For others, anxiety looks like anger (the fight response!). Volatile teens can be masking real anxiety. Sometimes, kids will pick a fight with those around them just to discharge some of the stored adrenaline from the F3 response. Sibling bickering, fighting, shouting and slamming doors can be signs that kids are struggling with anxiety.
Some teens are excellent at hiding their anxiety because it feels like a weakness. High performing teenagers might go into an overdrive of preparation. This could look like working too hard, exercising too much, eating disorders or perfectionism. This group of kids will push themselves until their bodies can’t cope with the stress anymore. Panic attacks, hair and weight loss (or gain), tic disorders are likely signs that their bodies are just not coping with the stress.
So what can we do?
Teaching our kids how to manage the stress and anxiety of life is so important. There are healthy choices that we can encourage our teens to make in the early stages that can really help manage the stress response. If our kids can recover and self regulate after an F3 stress response, they will feel less anxious and panicky. Teaching our kids the skills, in the moment and in recovery, are vital to coping well with anxiety.
1) Sleep - getting enough sleep is vital for our teens to deal with their days. It has been proven that sleep deprivation can trigger the F3 response on its own. Sleep helps with recovery too.
2) Exercise - working off the adrenaline spike caused by the F3 response can help ease the anxiety. Exercise releases endorphins which are a natural antidote to stress. Taking a walk or going for a run can help with recovery. For some kids, a 20 second burst of star jumps can lower the immediate effects of an F3 response in the moment itself, allowing the body to access the logical part of the brain again.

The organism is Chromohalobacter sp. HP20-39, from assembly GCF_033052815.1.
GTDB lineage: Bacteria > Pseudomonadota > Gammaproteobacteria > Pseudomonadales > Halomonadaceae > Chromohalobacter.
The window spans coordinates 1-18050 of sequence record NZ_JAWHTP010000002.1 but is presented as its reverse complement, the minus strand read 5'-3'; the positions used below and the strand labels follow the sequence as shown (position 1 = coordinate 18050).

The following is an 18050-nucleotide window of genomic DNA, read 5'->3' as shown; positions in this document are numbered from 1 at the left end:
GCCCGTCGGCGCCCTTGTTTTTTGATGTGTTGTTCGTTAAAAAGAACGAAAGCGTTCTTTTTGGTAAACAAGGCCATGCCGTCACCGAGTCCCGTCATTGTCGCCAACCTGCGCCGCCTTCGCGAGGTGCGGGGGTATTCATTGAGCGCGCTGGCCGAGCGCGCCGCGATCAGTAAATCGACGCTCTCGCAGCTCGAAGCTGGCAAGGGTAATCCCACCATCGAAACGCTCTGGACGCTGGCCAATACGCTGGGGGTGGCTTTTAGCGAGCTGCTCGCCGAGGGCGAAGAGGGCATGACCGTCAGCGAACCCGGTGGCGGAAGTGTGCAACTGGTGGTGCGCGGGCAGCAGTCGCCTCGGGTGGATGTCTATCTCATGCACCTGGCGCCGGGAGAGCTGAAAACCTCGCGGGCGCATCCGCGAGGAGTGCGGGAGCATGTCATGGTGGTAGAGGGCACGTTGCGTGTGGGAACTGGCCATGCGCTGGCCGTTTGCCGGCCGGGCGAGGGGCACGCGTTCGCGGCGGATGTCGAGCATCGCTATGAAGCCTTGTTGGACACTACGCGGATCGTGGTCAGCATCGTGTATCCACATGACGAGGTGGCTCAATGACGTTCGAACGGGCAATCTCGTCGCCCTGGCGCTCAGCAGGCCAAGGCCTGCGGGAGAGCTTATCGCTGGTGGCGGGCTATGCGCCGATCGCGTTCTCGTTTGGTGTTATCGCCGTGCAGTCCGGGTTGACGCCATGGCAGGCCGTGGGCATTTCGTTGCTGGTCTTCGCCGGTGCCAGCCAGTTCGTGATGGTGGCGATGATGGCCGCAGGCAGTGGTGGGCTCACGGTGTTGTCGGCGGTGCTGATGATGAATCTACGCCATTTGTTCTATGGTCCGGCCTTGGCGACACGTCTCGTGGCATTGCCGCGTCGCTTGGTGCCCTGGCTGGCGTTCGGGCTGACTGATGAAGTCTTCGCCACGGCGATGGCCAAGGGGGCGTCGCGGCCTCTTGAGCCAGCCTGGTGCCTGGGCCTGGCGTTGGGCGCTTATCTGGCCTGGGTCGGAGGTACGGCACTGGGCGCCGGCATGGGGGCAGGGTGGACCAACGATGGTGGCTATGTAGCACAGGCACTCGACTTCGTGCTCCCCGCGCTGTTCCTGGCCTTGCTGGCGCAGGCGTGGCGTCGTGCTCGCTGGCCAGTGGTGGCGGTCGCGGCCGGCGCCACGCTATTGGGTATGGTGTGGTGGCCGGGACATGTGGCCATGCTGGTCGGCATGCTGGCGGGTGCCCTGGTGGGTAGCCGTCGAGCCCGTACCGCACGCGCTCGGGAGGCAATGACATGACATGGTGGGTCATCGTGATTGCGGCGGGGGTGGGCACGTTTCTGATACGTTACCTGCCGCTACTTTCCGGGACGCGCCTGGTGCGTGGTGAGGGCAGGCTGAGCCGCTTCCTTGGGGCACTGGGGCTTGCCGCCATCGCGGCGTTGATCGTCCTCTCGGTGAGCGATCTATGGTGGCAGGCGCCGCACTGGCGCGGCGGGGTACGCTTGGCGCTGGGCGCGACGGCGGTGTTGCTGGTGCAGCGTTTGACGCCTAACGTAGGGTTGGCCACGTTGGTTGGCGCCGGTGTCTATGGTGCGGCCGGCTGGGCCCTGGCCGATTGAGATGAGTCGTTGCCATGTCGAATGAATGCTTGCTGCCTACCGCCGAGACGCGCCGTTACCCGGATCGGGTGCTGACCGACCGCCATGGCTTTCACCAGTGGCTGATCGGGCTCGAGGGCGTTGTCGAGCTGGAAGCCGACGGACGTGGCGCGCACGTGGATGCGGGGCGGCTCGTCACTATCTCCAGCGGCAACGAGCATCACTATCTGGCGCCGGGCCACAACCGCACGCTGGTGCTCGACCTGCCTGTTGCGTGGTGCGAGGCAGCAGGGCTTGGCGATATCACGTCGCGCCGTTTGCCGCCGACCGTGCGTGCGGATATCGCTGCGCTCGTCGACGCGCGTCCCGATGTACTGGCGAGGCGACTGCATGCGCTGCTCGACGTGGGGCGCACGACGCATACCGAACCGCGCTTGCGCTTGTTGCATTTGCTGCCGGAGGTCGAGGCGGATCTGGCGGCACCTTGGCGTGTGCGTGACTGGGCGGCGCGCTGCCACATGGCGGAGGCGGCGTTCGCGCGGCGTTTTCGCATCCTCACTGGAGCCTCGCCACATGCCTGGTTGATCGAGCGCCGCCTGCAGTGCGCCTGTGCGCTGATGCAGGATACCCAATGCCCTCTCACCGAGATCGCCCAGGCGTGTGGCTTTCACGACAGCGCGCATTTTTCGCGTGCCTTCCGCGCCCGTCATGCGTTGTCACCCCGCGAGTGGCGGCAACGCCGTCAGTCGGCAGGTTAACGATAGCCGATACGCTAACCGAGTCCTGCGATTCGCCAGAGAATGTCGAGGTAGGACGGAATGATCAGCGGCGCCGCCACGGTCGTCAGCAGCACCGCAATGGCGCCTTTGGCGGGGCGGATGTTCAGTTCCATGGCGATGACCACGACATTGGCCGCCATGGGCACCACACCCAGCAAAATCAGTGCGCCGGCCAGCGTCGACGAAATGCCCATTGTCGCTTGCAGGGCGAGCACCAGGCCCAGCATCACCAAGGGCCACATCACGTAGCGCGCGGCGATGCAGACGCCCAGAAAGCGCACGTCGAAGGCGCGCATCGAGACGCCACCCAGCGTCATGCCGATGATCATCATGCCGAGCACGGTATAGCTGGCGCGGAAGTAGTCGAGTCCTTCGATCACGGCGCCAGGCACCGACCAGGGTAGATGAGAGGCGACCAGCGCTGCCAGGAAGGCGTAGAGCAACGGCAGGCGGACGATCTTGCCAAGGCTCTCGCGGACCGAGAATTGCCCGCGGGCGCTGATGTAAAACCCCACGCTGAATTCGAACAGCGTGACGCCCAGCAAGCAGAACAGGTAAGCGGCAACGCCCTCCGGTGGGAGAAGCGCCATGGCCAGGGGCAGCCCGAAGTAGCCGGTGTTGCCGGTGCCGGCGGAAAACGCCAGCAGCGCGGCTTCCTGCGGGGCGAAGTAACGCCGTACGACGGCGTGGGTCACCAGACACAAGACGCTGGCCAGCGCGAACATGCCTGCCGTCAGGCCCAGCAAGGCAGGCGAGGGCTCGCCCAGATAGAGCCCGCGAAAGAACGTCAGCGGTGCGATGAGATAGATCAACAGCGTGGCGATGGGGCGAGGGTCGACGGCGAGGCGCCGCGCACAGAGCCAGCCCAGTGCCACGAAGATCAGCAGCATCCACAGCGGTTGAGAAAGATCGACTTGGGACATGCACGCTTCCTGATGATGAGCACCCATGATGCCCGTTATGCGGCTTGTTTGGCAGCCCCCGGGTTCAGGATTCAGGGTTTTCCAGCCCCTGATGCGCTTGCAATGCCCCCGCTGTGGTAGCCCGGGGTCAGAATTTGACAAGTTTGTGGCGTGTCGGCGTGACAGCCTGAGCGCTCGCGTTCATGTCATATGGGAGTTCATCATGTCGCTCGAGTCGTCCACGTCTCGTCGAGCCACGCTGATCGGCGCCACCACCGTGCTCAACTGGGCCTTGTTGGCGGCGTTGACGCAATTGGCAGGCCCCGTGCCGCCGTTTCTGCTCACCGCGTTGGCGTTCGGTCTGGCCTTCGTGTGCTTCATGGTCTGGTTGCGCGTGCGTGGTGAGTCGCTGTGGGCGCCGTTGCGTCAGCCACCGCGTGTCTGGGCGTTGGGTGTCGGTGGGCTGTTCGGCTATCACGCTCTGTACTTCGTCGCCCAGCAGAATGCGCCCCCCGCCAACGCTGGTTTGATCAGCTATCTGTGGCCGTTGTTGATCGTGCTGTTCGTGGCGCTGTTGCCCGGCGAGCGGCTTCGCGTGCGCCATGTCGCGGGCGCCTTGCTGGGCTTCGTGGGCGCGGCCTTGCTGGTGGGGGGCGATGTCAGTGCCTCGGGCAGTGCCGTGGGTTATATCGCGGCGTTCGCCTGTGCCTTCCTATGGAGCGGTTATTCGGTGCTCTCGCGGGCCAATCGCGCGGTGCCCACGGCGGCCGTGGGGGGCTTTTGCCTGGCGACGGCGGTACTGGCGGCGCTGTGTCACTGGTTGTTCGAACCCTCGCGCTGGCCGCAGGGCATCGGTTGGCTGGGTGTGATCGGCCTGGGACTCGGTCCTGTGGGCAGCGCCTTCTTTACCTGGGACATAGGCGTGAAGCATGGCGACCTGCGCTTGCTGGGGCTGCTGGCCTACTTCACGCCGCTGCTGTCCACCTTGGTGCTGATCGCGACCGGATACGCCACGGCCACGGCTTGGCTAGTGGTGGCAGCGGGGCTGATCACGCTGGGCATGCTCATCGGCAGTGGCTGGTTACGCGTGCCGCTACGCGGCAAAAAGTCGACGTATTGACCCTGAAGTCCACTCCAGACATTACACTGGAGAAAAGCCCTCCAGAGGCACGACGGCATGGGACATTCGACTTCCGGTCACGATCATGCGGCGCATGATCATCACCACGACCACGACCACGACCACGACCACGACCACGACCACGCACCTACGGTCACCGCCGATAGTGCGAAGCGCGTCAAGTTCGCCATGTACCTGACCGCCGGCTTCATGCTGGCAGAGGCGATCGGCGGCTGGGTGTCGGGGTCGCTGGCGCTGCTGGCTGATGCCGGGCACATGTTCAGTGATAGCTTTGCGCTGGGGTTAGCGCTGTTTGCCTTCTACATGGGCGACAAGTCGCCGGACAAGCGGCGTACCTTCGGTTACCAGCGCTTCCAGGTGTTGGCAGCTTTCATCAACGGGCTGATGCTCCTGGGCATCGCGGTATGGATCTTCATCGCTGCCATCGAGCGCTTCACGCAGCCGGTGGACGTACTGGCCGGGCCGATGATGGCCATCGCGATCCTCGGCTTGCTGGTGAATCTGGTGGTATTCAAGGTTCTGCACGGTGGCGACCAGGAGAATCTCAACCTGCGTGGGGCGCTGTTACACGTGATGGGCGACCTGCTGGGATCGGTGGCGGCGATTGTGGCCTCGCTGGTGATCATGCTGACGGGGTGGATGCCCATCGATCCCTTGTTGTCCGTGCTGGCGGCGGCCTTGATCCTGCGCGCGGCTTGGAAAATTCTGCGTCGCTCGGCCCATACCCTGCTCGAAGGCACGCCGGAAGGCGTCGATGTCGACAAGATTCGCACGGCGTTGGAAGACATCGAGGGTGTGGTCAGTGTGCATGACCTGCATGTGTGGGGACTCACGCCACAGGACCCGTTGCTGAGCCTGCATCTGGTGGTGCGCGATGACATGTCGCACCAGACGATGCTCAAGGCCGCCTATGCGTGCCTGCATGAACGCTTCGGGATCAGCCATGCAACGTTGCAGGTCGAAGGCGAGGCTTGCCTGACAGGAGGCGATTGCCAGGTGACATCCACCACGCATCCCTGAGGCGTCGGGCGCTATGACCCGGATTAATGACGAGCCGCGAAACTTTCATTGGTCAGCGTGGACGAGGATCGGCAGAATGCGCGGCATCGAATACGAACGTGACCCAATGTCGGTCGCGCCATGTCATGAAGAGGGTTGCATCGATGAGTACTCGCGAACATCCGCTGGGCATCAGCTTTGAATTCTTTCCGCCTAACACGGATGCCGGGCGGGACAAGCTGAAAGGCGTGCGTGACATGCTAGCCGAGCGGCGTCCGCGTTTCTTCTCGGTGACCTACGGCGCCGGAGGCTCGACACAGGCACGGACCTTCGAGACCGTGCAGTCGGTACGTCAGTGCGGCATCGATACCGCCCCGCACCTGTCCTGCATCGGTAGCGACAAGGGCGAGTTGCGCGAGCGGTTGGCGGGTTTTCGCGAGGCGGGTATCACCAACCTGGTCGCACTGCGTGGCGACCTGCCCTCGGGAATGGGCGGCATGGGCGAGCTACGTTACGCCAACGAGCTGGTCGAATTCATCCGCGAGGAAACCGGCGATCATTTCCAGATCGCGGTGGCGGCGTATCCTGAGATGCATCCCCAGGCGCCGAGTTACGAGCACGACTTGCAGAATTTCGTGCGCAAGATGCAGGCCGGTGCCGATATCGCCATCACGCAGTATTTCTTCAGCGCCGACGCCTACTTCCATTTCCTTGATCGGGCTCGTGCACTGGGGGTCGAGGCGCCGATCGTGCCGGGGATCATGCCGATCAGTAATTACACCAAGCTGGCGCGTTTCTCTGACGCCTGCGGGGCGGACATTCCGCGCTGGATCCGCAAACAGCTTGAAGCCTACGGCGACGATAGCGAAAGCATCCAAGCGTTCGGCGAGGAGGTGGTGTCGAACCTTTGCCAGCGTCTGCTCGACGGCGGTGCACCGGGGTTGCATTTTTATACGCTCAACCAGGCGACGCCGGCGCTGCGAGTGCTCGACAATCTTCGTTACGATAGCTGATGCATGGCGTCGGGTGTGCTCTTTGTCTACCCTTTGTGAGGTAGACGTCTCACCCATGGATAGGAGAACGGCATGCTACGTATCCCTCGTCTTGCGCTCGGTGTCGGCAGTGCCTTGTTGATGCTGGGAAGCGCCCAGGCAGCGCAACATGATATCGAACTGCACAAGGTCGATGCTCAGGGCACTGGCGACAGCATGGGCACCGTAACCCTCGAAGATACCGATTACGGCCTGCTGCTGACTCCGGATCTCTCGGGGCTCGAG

3) Breathing - When our body is in the F3 response our breathing naturally speeds up. By taking control of our breathing and taking deep breaths, we can lessen the effect of the F3 response and actually shorten it. This takes practice. Teaching our teens breathing exercises will help them to manage in a moment of F3 response.
4) Talking - encouraging our teens to talk about anything worrying them does help. Talking allows the brain to process the perceived threat and access the logical part of the brain (frontal cortex) rather than be stuck in the part of the brain that controls the F3 response (the amygdala). Talking allows the body to downgrade threat and allows it to refile the stress differently. When stress is refiled in the brain as ’manageable’ the F3 response isn’t triggered again by the same event, limiting the number of re-triggering events.
5) Laughter - Laughing releases endorphins which are the natural antidote to stress and anxiety. Watching something funny on TV, having a pillow fight, doing something just for the fun of it, can have a massive effect on our teens mental health
6) Connecting to Jesus - Jesus promises that we can cast our cares onto Him because He cares for us deeply. (1 Peter 5:7) When our kids feel overwhelmed, encourage them to connect to The One who loves them most through prayer and His word. When our kids feed themselves with truth, it’s guaranteed they will find more peace.
When it’s too hard.
The above steps can really make a difference, but sometimes anxiety has got such a hold that our kids need some extra help. So, if we are worried about our teens, what’s the next step?
1) Talk to your GP - going to see you doctor can start the ball rolling and help get access to specialist help. Sometimes medication is needed to help with hormones or for anxiety. A GP can also refer your teen for counselling from a trained psychologist.
2) Talk to your teen’s school - Schools are now able to give lots of support to teens for their mental health. Many have counsellors on site. Schools can help manage workload and can help with timetable management and return-to-school plans.
3) Contact a Youth mental Health charity -Youthscape and their ministry ’Headstrong’, Young Minds or The Samaritans are all great charities where you can get more information or help for your teen. For more from PremierNexGen, look here.